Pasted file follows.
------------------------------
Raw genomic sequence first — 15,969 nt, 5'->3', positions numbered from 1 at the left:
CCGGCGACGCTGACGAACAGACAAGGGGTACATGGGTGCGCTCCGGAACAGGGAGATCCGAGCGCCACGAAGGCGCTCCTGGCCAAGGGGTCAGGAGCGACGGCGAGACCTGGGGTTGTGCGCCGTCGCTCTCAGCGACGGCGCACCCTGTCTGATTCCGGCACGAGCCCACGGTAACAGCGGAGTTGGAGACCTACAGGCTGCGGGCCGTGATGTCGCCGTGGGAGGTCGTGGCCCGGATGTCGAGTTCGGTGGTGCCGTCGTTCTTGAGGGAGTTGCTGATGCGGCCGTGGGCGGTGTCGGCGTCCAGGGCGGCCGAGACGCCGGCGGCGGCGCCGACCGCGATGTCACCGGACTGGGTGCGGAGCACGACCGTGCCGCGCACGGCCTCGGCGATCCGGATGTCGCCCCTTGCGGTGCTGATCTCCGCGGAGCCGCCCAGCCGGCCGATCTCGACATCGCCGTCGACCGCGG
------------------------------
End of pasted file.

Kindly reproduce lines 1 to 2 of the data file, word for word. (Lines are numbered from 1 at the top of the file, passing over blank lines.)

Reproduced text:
Raw genomic sequence first — 15,969 nt, 5'->3', positions numbered from 1 at the left:
CCGGCGACGCTGACGAACAGACAAGGGGTACATGGGTGCGCTCCGGAACAGGGAGATCCGAGCGCCACGAAGGCGCTCCTGGCCAAGGGGTCAGGAGCGACGGCGAGACCTGGGGTTGTGCGCCGTCGCTCTCAGCGACGGCGCACCCTGTCTGATTCCGGCACGAGCCCACGGTAACAGCGGAGTTGGAGACCTACAGGCTGCGGGCCGTGATGTCGCCGTGGGAGGTCGTGGCCCGGATGTCGAGTTCGGTGGTGCCGTCGTTCTTGAGGGAGTTGCTGATGCGGCCGTGGGCGGTGTCGGCGTCCAGGGCGGCCGAGACGCCGGCGGCGGCGCCGACCGCGATGTCACCGGACTGGGTGCGGAGCACGACCGTGCCGCGCACGGCCTCGGCGATCCGGATGTCGCCCCTTGCGGTGCTGATCTCCGCGGAGCCGCCCAGCCGGCCGATCTCGACATCGCCGTCGACCGCGG